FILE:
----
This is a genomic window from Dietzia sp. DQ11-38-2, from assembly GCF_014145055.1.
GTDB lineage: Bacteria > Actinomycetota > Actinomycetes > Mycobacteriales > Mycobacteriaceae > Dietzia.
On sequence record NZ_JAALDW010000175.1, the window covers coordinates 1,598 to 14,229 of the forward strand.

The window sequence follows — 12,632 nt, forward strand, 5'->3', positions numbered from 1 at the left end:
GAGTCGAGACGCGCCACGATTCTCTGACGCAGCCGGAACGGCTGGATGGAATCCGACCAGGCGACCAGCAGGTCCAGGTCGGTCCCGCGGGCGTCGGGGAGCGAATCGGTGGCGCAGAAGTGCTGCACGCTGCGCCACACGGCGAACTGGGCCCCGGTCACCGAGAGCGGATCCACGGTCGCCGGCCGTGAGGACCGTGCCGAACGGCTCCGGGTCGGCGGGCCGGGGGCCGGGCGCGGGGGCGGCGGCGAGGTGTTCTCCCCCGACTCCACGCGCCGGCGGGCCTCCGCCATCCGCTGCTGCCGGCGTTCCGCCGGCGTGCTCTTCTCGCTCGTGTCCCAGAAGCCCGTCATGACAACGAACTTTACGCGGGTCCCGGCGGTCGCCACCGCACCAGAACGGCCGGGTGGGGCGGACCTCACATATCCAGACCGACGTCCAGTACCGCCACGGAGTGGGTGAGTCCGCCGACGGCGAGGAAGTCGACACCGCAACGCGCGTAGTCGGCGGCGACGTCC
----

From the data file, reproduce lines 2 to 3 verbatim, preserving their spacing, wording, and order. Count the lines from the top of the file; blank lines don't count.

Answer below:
GTDB lineage: Bacteria > Actinomycetota > Actinomycetes > Mycobacteriales > Mycobacteriaceae > Dietzia.
On sequence record NZ_JAALDW010000175.1, the window covers coordinates 1,598 to 14,229 of the forward strand.